49ers’ Ray McDonald will not be charged with domestic violence

Ray McDonald
The Santa Clara County district attorney has declined to file domestic violence charges against the 49ers’ Ray McDonald because of a lack of evidence.
(LM Otero / Associated Press)

San Francisco 49ers defensive tackle Ray McDonald will not be charged with domestic violence stemming from an incident at his home in August.

The Santa Clara County district attorney has declined to file charges against McDonald because of a lack of evidence, according to an interoffice memo obtained Monday by The Times.

McDonald was accused of hitting his pregnant fiancee, and – in the explosive furor surrounding the NFL’s handling of the Ray Rice case – the 49ers were under pressure to keep him off the field. They continued to allow McDonald to play, however, saying that they wanted the legal process to play out.

That turned out to be the right decision, because the seven-page memo, which identifies the woman only as Jane Doe, says: “Both of the parties involved state that Jane Doe struck Ray McDonald first and the evidence shows injuries consistent with restraint and an ensuing scuffle rather than an attack.”


The memo is from Cindy Seeley Hendrickson, supervising deputy district attorney, and Lindsay Walsh, deputy district attorney, and is addressed to District Attorney Jeffrey F. Rosen.

According to the document, McDonald and the woman have been dating since July 2013 and were engaged in February. At the time of the incident they had lived together in McDonald’s San Jose home on and off for 11 months. She was 10 weeks pregnant.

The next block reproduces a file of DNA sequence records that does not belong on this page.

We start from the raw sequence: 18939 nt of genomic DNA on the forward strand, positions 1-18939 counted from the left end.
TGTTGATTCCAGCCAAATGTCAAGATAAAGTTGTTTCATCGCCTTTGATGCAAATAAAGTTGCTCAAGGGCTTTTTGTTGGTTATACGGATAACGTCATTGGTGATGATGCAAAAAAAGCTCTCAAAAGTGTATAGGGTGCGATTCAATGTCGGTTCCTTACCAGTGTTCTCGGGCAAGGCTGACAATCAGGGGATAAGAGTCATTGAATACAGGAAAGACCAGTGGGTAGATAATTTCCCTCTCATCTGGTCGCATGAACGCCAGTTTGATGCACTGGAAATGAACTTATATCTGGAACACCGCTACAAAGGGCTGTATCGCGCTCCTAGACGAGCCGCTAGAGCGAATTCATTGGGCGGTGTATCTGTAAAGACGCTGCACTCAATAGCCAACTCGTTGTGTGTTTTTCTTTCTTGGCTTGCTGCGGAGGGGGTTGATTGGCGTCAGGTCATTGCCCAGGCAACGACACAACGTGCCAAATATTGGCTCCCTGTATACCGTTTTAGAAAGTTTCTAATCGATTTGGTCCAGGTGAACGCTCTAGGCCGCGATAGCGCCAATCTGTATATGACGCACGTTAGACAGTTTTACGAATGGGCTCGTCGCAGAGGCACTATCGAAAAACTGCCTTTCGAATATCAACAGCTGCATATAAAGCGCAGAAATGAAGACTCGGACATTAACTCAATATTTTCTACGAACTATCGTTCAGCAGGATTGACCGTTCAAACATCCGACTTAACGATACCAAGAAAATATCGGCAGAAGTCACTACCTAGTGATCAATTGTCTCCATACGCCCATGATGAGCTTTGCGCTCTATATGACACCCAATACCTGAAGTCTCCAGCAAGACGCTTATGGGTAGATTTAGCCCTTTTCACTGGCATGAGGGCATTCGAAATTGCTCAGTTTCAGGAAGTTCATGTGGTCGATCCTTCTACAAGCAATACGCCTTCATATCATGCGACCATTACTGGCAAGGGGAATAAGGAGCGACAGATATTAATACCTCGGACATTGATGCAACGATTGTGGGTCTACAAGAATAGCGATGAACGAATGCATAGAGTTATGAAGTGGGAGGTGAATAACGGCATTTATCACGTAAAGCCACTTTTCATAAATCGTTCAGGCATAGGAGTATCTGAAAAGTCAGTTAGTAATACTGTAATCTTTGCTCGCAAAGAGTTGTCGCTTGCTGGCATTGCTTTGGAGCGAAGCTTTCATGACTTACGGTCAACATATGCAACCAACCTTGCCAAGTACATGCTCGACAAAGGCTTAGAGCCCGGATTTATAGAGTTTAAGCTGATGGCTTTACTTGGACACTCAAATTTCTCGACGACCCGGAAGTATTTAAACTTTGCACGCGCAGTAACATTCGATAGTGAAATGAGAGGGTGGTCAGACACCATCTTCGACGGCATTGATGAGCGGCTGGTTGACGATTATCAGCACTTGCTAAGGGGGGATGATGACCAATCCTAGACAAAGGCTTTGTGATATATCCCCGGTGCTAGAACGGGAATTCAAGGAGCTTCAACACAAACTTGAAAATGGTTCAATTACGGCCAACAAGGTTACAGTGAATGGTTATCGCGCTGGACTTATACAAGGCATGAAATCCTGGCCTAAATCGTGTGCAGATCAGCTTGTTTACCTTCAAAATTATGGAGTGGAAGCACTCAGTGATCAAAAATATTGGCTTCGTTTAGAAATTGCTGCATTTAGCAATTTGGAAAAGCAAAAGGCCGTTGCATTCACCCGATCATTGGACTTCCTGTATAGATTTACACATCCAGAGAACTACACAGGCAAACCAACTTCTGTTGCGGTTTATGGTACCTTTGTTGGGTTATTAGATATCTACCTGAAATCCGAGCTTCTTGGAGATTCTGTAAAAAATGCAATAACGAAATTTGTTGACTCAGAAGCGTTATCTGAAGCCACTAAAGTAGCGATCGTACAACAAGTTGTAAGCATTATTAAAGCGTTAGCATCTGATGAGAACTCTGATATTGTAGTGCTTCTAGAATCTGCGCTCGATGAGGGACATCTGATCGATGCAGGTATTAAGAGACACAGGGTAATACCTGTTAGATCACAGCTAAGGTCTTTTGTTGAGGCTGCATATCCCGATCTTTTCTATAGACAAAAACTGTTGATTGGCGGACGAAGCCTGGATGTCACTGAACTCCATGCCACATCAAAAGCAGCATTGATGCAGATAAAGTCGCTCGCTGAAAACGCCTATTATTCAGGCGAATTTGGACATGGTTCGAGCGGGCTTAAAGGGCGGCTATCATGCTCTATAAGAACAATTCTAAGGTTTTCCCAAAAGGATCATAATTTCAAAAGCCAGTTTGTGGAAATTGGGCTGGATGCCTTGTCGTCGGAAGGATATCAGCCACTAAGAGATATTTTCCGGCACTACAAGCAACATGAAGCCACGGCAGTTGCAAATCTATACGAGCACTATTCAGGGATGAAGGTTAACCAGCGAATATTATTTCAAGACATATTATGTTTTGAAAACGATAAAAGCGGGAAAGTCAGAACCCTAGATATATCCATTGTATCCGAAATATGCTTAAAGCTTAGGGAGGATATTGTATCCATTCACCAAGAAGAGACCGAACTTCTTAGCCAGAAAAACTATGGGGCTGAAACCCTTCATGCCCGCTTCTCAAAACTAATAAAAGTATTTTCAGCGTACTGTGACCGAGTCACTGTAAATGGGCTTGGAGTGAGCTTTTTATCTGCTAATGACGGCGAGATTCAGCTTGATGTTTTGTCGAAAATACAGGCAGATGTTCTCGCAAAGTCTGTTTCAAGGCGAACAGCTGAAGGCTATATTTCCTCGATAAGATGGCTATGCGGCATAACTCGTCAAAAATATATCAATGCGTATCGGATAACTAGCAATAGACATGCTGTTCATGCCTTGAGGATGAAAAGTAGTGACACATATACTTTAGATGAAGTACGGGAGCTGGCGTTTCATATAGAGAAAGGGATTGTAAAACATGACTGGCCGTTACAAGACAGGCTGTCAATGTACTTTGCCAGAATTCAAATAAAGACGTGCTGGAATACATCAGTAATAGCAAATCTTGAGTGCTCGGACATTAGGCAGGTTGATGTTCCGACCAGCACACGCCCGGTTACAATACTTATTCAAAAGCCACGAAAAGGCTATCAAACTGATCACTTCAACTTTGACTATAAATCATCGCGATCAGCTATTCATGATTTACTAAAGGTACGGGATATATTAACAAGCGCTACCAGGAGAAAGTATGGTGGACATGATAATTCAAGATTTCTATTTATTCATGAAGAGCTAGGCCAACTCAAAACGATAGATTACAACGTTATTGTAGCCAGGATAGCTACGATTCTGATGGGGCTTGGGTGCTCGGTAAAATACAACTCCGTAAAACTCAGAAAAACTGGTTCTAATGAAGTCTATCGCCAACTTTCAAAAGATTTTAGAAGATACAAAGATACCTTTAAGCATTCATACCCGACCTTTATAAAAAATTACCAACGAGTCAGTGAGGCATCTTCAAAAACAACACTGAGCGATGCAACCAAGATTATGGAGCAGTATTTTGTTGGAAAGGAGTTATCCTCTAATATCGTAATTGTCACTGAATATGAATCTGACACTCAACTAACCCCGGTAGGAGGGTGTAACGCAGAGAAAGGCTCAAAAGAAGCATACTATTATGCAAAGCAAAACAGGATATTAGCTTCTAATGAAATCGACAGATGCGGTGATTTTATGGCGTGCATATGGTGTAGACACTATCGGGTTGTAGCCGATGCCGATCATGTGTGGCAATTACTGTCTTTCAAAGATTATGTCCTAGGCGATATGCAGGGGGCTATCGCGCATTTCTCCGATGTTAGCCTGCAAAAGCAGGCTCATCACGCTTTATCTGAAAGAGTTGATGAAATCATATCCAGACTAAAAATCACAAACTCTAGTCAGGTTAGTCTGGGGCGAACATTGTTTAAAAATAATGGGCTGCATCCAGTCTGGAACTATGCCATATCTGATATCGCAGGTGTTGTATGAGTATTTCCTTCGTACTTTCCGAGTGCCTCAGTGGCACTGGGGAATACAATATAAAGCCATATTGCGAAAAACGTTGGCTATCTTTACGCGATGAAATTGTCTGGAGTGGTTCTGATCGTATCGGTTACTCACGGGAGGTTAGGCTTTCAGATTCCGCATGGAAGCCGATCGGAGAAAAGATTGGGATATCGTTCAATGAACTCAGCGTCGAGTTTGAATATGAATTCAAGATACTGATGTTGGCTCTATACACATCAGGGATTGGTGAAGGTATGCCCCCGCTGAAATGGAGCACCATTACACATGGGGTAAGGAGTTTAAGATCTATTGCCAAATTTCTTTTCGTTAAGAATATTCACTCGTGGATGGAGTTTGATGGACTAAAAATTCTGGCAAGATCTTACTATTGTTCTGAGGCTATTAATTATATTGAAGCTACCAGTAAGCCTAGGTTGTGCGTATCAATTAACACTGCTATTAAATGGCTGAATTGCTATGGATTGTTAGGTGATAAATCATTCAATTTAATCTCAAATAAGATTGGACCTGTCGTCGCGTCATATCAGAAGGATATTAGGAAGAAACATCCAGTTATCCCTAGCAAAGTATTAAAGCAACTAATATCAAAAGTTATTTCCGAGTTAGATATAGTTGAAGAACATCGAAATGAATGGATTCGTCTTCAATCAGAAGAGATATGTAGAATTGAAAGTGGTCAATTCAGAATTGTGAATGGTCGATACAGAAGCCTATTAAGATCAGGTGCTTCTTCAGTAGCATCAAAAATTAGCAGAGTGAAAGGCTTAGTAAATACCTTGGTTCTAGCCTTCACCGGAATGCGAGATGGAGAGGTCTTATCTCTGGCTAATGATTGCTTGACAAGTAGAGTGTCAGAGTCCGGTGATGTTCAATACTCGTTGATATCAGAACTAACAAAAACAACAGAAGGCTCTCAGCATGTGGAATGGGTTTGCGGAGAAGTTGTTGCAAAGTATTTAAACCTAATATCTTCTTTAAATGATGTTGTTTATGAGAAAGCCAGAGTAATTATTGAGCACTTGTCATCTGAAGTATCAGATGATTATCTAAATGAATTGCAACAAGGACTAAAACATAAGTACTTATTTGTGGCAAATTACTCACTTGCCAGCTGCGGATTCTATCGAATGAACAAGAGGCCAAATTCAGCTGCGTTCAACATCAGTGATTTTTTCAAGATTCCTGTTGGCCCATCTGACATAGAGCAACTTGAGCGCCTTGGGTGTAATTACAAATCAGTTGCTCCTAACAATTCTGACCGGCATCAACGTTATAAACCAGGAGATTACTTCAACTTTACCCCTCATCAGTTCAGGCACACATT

The following is what authorities say transpired, according to the memo:

There was a prior incident. McDonald called police on May 24, stating the woman had a gun. He initially said she never pointed the gun at him or fired it, but he later changed his story, saying she did fire it into the ground as he drove away from his home that day. No charges were filed.


On Aug. 30, McDonald threw a birthday party for himself at his house, with guests beginning to arrive at 3 p.m. Although several guests had left by midnight, the party was loud enough at 1:58 a.m. to generate a noise complaint from a neighbor. Before and during the party McDonald received texts from women he met the night before, and he was concerned the women would show up at his house and cause problems. He called the 49ers security director who put him in touch with a San Jose police officer, who made two separate trips to McDonald’s house to address the issue.

Sometime between 12:50 a.m. and 2:30 a.m. one of the female guests at the party headed home, but first checked in with McDonald’s fiancee who by this point was asleep upstairs. The guest warned her that some women were “getting too friendly” with McDonald downstairs. Jane Doe got dressed and went downstairs to confront the women. She told a woman who was speaking to McDonald to step outside. McDonald told police he was concerned for his fiancee’s safety because of the aggressive way she was talking to the women, and because she was pregnant.

Jane Doe re-entered the house and headed back upstairs. McDonald followed her and the two were arguing. The two agreed that she struck him first, and hit him several times with a closed fist. (He had no visible injuries or complaints of pain.) McDonald grabbed her arms to restrain her, resulting in visible injury. She said McDonald threw her on a couch; McDonald said they both fell onto the couch. McDonald tried to forcibly remove her from the house, at one point grabbing her neck.

Ultimately, both made separate calls to police, with McDonald saying, “I need to get this female out of my house,” and Jane Doe saying, “I’d like to press for domestic violence… my fiance… he’s trying to pull me out of the house… He’s drunk… I think he’s calling the cops, he, he’s trying to get me out.”

Responding officers arrested McDonald after determining that probable cause existed to believe he was the dominant aggressor and that his conduct had resulted in visible injury to Jane Doe.

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